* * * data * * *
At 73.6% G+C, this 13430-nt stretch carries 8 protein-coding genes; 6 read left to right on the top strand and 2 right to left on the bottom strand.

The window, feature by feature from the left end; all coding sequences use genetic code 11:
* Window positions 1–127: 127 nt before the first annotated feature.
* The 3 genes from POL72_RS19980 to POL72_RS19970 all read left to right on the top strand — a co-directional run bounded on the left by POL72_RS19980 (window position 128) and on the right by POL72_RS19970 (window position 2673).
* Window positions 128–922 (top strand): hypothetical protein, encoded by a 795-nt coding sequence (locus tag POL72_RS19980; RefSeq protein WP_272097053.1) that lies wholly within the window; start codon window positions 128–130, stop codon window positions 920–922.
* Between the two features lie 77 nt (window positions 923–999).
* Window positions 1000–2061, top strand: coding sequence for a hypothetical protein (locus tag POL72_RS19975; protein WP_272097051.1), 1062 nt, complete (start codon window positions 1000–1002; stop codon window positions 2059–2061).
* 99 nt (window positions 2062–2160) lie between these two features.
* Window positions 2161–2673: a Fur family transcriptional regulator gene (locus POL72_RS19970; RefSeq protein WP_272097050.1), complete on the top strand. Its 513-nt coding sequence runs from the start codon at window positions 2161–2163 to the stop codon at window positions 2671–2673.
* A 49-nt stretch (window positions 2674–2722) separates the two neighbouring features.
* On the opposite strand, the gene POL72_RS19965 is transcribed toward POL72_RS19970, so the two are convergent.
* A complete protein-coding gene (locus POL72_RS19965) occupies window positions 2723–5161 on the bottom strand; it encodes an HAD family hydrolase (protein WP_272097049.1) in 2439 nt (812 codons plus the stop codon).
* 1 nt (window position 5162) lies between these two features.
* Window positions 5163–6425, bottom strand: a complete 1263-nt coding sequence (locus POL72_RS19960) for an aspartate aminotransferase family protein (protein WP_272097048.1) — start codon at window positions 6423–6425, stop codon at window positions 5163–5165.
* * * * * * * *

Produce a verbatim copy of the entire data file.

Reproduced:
At 73.6% G+C, this 13430-nt stretch carries 8 protein-coding genes; 6 read left to right on the top strand and 2 right to left on the bottom strand.

The window, feature by feature from the left end; all coding sequences use genetic code 11:
* Window positions 1–127: 127 nt before the first annotated feature.
* The 3 genes from POL72_RS19980 to POL72_RS19970 all read left to right on the top strand — a co-directional run bounded on the left by POL72_RS19980 (window position 128) and on the right by POL72_RS19970 (window position 2673).
* Window positions 128–922 (top strand): hypothetical protein, encoded by a 795-nt coding sequence (locus tag POL72_RS19980; RefSeq protein WP_272097053.1) that lies wholly within the window; start codon window positions 128–130, stop codon window positions 920–922.
* Between the two features lie 77 nt (window positions 923–999).
* Window positions 1000–2061, top strand: coding sequence for a hypothetical protein (locus tag POL72_RS19975; protein WP_272097051.1), 1062 nt, complete (start codon window positions 1000–1002; stop codon window positions 2059–2061).
* 99 nt (window positions 2062–2160) lie between these two features.
* Window positions 2161–2673: a Fur family transcriptional regulator gene (locus POL72_RS19970; RefSeq protein WP_272097050.1), complete on the top strand. Its 513-nt coding sequence runs from the start codon at window positions 2161–2163 to the stop codon at window positions 2671–2673.
* A 49-nt stretch (window positions 2674–2722) separates the two neighbouring features.
* On the opposite strand, the gene POL72_RS19965 is transcribed toward POL72_RS19970, so the two are convergent.
* A complete protein-coding gene (locus POL72_RS19965) occupies window positions 2723–5161 on the bottom strand; it encodes an HAD family hydrolase (protein WP_272097049.1) in 2439 nt (812 codons plus the stop codon).
* 1 nt (window position 5162) lies between these two features.
* Window positions 5163–6425, bottom strand: a complete 1263-nt coding sequence (locus POL72_RS19960) for an aspartate aminotransferase family protein (protein WP_272097048.1) — start codon at window positions 6423–6425, stop codon at window positions 5163–5165.